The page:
October 11, 2016

New Statesman: Raaj Chandarana, a local convenience store owner in High Wycombe, says increasing the price of one of his key products is the latest blow to a well-respected community store.

Read the original article here, published in the New Statesman on Friday 7th October 

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I run a neighbourhood store and post office in a residential area in High Wycombe. It’s a community store with a very loyal customer base. In terms of category, it’s a traditional CTN – confectionery, tobacco, newsagent – so drinks, crisps and snacks are the core drivers of trade.

My main worry about the sugar tax is that it could drive down sales overall. I read in Retail Newsagent magazine that there may be a 15 per cent decrease in sales; if that was the case, something would have to give. I could probably take it, but a lot of other independent retailers, especially if they’re more heavily dependent on soft drinks, will have to close.

Nearly everybody buys soft drinks, so any tax is going to have an impact. Drinks are an important part of businesses such as mine, because they’re an impulse product. Some people might not enter a shop with the specific intention to buy a drink, but they could suddenly think “hang on, I’m thirsty” and pick one up – if it’s at an affordable price. That whim and the ability to satisfy it are key.

Naturally, there’s a mixture of demand. You might have one person asking for a fresh smoothie while another asks for an energy drink. It’s not just carbonated drinks either; water is very popular now – ordinary water, flavoured, still and sparkling are all doing very well. In any case, the business needs to be able to provide it.

As people get more health-conscious, you do see a shift in people’s drinking habits. There’s a greater variety of sugar-free drinks available; now you’ve got sugar-free and calorie-free. The irony is, though, that as the range of less sugary drinks has increased, rates of obesity seem to have, too.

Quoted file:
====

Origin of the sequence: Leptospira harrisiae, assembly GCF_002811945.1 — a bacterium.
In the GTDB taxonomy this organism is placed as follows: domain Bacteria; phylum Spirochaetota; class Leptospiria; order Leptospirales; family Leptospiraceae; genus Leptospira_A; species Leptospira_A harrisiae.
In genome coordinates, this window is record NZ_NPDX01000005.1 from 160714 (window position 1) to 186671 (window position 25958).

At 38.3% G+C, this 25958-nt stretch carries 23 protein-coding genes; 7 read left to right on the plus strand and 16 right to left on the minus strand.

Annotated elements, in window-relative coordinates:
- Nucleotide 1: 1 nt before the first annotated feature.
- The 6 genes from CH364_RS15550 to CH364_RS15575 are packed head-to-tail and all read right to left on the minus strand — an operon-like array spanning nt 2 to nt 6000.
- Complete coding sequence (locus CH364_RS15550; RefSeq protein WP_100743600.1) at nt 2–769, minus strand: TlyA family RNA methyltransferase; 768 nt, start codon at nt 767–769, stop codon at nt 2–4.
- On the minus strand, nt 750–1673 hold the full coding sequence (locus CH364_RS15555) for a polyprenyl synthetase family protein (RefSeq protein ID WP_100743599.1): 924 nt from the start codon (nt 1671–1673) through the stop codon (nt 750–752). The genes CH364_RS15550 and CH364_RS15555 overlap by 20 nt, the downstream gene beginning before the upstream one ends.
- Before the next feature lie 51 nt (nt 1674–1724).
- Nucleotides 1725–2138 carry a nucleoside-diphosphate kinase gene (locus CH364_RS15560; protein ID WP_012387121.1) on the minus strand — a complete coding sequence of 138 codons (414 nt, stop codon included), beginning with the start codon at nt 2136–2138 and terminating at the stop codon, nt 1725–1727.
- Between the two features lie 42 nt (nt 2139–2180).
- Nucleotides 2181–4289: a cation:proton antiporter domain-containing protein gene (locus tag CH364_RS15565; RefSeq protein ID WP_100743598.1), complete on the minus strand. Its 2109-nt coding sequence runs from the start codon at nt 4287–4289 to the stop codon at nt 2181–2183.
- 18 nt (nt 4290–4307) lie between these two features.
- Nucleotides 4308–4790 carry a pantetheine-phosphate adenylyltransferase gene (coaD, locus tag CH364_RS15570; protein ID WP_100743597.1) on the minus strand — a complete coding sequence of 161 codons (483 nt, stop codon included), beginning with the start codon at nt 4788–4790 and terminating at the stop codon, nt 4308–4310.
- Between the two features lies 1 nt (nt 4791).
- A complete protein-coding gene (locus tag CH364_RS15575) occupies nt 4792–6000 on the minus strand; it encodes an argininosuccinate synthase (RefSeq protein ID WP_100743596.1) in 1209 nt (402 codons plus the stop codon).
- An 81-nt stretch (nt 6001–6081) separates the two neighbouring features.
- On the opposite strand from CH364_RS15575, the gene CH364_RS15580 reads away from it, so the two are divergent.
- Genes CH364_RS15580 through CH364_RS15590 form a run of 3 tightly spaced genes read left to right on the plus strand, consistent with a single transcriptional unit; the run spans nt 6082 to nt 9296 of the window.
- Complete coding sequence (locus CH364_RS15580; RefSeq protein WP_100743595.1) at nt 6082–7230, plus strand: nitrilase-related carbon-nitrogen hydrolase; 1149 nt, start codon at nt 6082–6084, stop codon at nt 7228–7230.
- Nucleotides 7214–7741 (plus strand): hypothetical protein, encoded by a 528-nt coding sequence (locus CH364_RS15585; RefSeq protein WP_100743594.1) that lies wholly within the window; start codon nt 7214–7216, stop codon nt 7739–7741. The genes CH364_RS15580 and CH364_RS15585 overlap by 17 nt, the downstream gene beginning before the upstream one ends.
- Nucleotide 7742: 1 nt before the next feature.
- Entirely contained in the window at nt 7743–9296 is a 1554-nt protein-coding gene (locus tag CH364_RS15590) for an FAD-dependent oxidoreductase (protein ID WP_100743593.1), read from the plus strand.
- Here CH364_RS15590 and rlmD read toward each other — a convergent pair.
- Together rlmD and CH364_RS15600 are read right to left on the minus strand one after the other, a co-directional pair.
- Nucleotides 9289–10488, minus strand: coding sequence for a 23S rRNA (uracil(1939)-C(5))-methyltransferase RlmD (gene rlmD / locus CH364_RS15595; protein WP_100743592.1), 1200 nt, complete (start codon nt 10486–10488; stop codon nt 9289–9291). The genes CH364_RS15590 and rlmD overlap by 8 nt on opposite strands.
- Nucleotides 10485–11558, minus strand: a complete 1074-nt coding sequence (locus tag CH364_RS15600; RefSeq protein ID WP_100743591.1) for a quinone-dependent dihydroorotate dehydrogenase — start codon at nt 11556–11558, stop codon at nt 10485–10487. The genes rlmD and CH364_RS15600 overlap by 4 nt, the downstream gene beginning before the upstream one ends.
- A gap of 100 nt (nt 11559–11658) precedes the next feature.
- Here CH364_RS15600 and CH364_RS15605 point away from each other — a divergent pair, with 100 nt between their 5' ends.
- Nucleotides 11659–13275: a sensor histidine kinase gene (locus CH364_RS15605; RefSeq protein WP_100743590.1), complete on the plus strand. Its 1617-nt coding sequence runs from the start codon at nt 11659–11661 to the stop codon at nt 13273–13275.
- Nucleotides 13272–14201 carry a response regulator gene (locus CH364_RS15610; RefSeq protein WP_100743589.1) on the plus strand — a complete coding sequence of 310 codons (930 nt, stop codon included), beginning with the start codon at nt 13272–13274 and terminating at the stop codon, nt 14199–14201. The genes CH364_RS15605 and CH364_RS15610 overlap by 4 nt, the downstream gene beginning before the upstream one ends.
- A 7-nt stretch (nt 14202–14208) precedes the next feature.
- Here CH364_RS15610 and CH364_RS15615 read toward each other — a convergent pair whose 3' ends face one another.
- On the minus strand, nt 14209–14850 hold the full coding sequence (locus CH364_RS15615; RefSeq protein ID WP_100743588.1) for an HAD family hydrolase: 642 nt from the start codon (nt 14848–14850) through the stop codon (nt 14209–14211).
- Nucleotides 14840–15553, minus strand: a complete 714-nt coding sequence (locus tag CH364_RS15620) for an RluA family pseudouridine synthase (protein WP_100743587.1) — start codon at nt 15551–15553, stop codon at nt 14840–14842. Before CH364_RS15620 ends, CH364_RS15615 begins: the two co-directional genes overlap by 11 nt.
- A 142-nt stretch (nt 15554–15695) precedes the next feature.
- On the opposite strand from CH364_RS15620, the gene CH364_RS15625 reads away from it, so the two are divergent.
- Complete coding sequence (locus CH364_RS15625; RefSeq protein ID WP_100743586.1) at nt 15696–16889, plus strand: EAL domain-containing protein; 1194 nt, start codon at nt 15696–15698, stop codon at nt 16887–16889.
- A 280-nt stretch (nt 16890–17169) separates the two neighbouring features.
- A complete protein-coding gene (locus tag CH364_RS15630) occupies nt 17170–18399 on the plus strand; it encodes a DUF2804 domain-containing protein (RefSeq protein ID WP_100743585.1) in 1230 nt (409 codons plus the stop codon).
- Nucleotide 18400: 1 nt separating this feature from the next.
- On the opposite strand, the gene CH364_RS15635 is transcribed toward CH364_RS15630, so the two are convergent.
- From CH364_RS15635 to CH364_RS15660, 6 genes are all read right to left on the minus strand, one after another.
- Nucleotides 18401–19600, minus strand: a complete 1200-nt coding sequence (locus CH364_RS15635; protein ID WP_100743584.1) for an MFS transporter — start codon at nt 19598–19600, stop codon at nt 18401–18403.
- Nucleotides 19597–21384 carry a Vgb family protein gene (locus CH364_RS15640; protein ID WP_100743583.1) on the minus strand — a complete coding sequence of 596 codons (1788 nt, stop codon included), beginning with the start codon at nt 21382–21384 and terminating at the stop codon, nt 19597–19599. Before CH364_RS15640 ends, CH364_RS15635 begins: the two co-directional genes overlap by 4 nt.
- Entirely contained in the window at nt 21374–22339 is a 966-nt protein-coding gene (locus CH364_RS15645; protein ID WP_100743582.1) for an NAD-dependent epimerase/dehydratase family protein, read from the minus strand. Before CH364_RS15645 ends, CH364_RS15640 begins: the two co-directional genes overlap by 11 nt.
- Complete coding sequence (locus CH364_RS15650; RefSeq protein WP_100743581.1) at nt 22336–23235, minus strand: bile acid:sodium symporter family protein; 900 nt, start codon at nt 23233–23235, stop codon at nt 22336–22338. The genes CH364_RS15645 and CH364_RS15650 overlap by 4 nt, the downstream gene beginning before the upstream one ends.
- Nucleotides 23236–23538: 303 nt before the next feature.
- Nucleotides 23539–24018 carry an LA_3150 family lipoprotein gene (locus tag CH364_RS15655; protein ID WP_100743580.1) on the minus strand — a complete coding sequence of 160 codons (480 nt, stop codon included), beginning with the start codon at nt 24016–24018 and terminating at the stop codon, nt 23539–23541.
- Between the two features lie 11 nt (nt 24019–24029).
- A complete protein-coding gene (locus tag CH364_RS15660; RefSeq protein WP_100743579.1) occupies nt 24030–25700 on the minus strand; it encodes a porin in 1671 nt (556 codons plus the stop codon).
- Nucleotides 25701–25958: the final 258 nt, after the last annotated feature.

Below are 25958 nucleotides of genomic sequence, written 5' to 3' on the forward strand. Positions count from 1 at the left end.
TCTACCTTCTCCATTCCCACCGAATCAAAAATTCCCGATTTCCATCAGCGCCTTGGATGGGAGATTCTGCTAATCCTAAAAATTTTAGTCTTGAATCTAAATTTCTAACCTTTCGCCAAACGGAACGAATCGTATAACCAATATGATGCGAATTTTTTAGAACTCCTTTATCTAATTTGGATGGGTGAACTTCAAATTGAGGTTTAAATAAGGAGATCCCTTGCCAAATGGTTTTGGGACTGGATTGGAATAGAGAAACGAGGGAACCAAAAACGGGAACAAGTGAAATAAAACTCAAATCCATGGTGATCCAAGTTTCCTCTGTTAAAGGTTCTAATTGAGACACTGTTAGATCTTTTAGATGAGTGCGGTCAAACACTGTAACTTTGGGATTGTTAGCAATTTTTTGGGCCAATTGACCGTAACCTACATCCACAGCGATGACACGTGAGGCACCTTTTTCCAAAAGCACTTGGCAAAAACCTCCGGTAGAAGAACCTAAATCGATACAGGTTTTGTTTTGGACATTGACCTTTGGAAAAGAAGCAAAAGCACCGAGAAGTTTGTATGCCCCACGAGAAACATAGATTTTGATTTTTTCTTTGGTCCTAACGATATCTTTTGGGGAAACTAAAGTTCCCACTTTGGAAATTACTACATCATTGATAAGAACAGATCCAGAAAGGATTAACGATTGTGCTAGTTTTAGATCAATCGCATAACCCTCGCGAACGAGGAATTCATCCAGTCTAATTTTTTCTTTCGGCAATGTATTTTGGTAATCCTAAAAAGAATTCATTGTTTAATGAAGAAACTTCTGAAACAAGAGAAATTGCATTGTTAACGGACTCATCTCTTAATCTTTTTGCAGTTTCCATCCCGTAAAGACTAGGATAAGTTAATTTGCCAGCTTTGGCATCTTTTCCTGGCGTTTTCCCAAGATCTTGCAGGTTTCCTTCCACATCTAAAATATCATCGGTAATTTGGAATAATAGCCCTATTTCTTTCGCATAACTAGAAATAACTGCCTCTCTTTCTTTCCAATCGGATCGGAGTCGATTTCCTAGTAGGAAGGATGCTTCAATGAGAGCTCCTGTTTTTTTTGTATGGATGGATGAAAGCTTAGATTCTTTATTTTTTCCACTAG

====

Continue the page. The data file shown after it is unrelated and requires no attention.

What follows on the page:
The sugar tax represents yet another difficulty in an already challenging economic climate. It would affect an important category in my store, which is crucial to profit and a massive footfall driver. Since the National Living Wage kicked in, every hour that I’ve got staff in impacts me even more. I’m spending £30 more each day; that’s a lot of money to a shop like this.

It’s far too early to suggest that the sugar tax may lead to me to reduce my staff, but ultimately I’ll have to scrutinise every operating cost in detail. The pensions issue, again, adds to that stress, as I’m going to have to offer a scheme to all members of the workforce. The question is: where in the supply chain can we absorb this new cost?
It’s frightening how much the sugar tax could affect small businesses. The beauty of our country is that we encourage entrepreneurship, but the sugar tax is asking businesses like mine to work with their hands tied.

My store and others like it are staples of the communities they serve; the shop supports local football teams and charities, because it’s profitable. Take away such an important category of the business away and you reduce the role the shop can afford to play locally.

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